Thenagai Mithai (Makes 15)
- 750ml whole milk
- 1kg powdered milk
- 500ml coconut milk
- 50g desiccated coconut
- 150g powdered sugar
- 5g cardamom powder
- Line a 12x12 pan with aluminium foil and spray the foil with non-stick cooking spray
- In a large saucepan, heat the milk until it starts to boil
- Reduce the heat and add the milk powder and coconut milk
- Stir well until the mixture starts to thicken (usually about 7-10 minutes)
- Add the desiccated coconut, powdered sugar and cardamom powder to the mixture and continue stirring on a low heat
- Keep stirring for a further 7-10 minutes until it starts to reach a thick and sticky consistency
- Scrape the mixture into the prepared pan and smooth into an even layer
- Leave to cool at room temperature for approximately 30 minutes
- Refrigerate for a few hours until set
Recipe © Dakhin | http://http://www.dakhin.com
We all like something a little bit sweet, and our recipe for Thenagai Mithai will definitely appeal.
Courtesy of Glasgow’s Dakhin restaurant, we bring you something a little different.
This is a treasured homemade recipe from the southern region of India, this coconut fudge is definitely for those with a sweet tooth! Perfectly dense, creamy and rich, this dish is bursting with real coconut flavour with a hint of cardamom.
Dakhin recommend adding 50g of powdered cashew nuts along with the cardamom powder for an extra kick of flavour! This recipe makes 15 servings so is great for dishing out at any family or kids party, and can be kept refrigerated for a week in case you fancy sneaking to the fridge for a midnight snack!
Indian cuisine has always held a special place in the heart of Scotland, but by the early 2000s the food being served in its Indian restaurants had started to look and taste all too similar. Glasgow restaurateur Navdeep Basi decided that it was the perfect time for some innovative disruption and in August 2004, Dakhin was born. The first South Indian restaurant to open in Scotland, Dakhin serves traditional, unique and often unheard of dishes that challenge their customers’ notions of what Indian cuisine really is.
Dakhin is the first and only Indian restaurant in the UK to offer a 100% gluten free menu – even including their breads and desserts, their menu is also mostly dairy-free and boasts plenty of veggie and vegan-friendly options.
Designed by a team of chefs who all come from different parts of southern India, the menu has always been a group effort, with each member of the team bringing their own traditions and perspectives to the menu. Influenced by the cuisine of Andhra Pradesh, Karnataka, Tamil Nadu and Kerala, to name but a few, the menu has evolved over the years but much of the team and the menu’s concepts have remained unchanged.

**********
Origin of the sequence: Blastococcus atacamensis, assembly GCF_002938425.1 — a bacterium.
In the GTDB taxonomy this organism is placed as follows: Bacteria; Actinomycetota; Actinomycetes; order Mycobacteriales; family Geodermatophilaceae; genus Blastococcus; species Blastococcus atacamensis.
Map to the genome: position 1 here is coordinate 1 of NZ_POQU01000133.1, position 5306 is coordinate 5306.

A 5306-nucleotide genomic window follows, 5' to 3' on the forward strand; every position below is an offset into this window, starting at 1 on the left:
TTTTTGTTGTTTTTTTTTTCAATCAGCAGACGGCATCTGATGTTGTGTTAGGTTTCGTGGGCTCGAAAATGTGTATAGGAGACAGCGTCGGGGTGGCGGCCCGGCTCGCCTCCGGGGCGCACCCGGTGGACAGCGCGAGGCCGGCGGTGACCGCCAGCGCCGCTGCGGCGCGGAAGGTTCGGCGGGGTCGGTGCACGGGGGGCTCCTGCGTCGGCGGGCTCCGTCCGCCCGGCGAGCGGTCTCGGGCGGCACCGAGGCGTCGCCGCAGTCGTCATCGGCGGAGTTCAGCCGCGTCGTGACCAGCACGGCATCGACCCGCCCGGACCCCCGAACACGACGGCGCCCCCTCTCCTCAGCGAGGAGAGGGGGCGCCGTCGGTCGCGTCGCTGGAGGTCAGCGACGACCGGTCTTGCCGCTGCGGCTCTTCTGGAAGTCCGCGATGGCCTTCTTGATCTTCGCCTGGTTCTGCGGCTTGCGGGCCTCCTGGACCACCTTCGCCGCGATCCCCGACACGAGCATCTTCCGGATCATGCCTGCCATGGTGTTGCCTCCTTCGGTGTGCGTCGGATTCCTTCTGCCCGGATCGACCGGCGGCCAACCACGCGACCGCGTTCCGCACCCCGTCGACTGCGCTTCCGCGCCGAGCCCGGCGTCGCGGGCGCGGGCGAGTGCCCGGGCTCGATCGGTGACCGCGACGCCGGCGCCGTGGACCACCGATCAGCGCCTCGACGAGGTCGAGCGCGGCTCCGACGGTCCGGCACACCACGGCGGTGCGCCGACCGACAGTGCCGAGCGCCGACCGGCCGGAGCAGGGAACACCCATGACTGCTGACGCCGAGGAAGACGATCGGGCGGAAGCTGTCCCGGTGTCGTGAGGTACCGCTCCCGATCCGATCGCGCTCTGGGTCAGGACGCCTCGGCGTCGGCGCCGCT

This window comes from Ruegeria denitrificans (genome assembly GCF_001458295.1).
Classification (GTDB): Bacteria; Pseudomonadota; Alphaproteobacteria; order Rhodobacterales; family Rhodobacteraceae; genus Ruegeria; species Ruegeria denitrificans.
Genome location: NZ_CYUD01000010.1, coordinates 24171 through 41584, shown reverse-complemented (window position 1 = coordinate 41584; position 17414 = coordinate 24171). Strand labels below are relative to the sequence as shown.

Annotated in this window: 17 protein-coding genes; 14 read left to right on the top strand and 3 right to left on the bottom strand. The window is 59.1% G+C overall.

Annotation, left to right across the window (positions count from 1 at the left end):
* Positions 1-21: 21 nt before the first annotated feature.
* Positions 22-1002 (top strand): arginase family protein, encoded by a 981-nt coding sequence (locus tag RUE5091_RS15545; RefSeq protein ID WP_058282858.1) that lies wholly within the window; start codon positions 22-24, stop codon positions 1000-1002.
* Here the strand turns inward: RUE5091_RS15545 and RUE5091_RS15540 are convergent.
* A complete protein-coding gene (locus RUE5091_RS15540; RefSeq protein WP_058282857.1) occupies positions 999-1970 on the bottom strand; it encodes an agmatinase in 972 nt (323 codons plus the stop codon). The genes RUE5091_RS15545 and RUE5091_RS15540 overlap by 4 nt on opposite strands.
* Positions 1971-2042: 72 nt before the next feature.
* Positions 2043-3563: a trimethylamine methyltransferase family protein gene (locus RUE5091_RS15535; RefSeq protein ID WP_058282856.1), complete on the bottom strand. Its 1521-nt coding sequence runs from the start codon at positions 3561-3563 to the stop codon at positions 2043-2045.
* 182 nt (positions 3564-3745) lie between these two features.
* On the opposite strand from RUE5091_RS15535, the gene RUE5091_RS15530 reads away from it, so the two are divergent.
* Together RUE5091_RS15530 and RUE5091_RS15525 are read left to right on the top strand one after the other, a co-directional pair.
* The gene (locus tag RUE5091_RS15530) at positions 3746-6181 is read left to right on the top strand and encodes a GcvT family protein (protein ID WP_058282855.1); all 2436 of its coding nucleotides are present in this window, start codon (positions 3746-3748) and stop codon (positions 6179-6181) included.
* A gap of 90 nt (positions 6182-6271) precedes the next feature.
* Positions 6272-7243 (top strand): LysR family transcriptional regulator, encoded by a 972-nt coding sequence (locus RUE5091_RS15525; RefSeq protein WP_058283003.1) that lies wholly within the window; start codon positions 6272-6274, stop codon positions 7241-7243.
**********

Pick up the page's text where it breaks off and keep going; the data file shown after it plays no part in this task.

Dakhin’s relaxed yet stylish interior invites you in with open arms, and the view of the kitchen from across the restaurant means that there’s no lack of entertainment as you can watch the expert chefs prepare dishes and breads that would take us hours upon hours to create at home, in a matter of minutes and with only a few quick hand movements.
The wealth of knowledge and experience held by each of Dakhin’s chefs and members of staff means that they are able to continue to pride themselves on their ability to present their customers with an undiscovered experience with every meal.
Find them at: Dakhin, 89 Candleriggs, Merchant City, Glasgow, G1 1NP, or call 0141 553 2585.
Our love of curry has grown and grown since 1810 when the first Indian restaurant opened in London, so there’s no surprise that there’s an entire week dedicated to the nation’s favourite dish! National Curry Week celebrated its 20th anniversary last October and to honour the momentous occasion, they curated a recipe book that showcases signature dishes from 50 of the UK’s finest Indian restaurants.
From Bombay to Britain even includes a multitude of vegetarian and vegan dishes such as the delicious sounding Aubergine Bhajis from Curry Leaf Café! With so many different healthy dishes to choose from, this book goes a long way in proving that not all Indian food is laden with calories and cream.
As well as rejoicing in all things curry, National Curry Week’s aim is to raise as much money as possible for their official charity campaign partner, Curry for Change, who support essential work across Africa and Asia to help vulnerable rural families out of malnourishment and poverty. Therefore, they have committed to donating all proceeds from the book sales to the charity so that you enjoy recreating these recipes knowing that you’ve also contributed to a good cause.
Order a copy of From Bombay to Britain HERE.